I just finished the amazing Arthur & Sherlock (review to come soon) and desperately wanted there to be more. Luckily, last week I received a lovely box of wonderfulness from Katie and Iris at Pegasus Books and I couldn’t wait to dive in.
The Zoo: The Wild and Wonderful Tale of the Founding of London Zoo: 1826-1851 by Isobel Charman
– The founding of a zoo in Georgian London is a story of jaw-dropping audacity in the Age of Empire. It is the story of diplomats, traders, scientists, and aristocratic amateur naturalists charged by Sir Stamford Raffles with collecting amazing creatures from all four corners of the globe.
It is the story of the first zoo in history, a weird and wonderful oasis in the heart of the filthy, swirling city of Dickensian London, and of the incredible characters, both human and animal, that populated it—from Charles Darwin and Queen Victoria to Obaysch the celebrity hippo, the first that anyone in Britain had ever seen. This is a story of Victorian grandeur, of science and empire, and of adventurers and charlatans. And it is the story of a dizzying age of Empire and industrialization, a time of change unmatched before or since. –
I know very little about this chapter of London history and have found it delightfully interesting so far.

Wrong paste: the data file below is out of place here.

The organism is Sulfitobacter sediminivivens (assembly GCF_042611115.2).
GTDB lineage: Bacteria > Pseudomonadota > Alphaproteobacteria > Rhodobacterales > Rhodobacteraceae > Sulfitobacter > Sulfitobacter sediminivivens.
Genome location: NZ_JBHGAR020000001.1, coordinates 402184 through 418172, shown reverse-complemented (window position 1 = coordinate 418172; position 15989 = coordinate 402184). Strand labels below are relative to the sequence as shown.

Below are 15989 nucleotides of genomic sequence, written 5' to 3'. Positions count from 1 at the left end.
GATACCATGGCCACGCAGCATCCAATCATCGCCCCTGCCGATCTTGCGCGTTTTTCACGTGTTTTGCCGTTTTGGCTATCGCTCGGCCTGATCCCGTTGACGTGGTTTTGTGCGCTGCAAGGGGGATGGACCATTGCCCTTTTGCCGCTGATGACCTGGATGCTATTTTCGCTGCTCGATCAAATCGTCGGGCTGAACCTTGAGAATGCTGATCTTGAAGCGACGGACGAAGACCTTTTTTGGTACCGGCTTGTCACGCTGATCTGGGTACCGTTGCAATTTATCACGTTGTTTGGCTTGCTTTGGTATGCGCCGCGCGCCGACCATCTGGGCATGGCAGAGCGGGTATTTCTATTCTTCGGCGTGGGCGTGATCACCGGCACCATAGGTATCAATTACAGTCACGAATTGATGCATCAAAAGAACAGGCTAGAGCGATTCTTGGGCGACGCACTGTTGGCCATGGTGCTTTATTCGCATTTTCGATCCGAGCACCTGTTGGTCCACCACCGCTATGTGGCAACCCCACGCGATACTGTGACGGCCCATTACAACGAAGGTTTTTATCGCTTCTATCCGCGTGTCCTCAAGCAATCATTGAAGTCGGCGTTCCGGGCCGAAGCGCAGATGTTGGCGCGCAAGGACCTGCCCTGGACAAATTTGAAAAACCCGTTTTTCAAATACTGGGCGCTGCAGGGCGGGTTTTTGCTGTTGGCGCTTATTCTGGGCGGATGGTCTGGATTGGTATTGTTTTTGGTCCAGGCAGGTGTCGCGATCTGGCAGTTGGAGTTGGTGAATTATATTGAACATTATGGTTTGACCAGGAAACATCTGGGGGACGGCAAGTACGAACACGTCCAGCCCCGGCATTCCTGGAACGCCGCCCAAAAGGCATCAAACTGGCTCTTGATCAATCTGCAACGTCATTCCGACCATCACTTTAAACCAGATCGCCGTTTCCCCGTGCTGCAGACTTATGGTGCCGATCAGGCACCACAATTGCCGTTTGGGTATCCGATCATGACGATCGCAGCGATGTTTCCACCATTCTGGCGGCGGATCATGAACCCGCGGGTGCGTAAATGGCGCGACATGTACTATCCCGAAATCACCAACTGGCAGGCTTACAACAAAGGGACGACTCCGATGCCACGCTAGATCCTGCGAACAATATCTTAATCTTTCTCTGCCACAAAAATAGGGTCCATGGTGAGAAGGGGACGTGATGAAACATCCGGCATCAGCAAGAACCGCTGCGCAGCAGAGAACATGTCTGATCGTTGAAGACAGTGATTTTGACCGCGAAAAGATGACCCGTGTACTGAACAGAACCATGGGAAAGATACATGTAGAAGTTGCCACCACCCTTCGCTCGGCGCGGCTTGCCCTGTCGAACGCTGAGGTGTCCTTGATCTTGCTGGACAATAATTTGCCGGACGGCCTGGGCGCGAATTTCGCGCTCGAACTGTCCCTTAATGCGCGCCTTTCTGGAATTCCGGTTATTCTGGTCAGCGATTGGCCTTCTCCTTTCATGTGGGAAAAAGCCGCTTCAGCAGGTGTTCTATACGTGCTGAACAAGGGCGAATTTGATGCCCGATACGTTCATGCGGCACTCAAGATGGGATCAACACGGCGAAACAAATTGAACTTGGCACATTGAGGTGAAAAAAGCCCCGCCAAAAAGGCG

Hardcover: 368 pages
Publisher: Pegasus Books; 1 edition (April 11, 2017)
Mister Memory by Marcus Sedgwick
– In Paris in the year 1899, Marcel Després is arrested for the murder of his wife and transferred to the famous Salpêtrière Asylum. And there the story might have stopped.
But the doctor assigned to his care soon realizes this is no ordinary patient: Marcel Després, Mister Memory, is a man who cannot forget. And the policeman assigned to his case soon realizes that something else is at stake: For why else would the criminal have been hurried off to hospital, and why are his superiors so keen for the whole affair to be closed?
This crime involves something bigger and stranger than a lovers’ fight, something with links to the highest and lowest establishments in France. The policeman and the doctor between them must unravel the mystery—but the answers lie inside Marcel’s head. And how can he tell what is significant when he remembers every detail of every moment of his entire life? –
I am absolutely hooked. This book is addictive.
Hardcover: 336 pages
Publisher: Pegasus Books (March 7, 2017)
What are you reading this week?
2 thoughts on “It’s Monday – What are you reading?”
Oh my gosh, that zoo book looks amazing! Dammit, like I don’t have enough nonfiction on the docket already.
It’s really interesting. I knew (or thought I knew) about Raffles but didn’t realize he was connected to the zoo. And the writing style is different. It sounds almost as if it were written back then, which makes it a bit slower reading but more evocative, I think.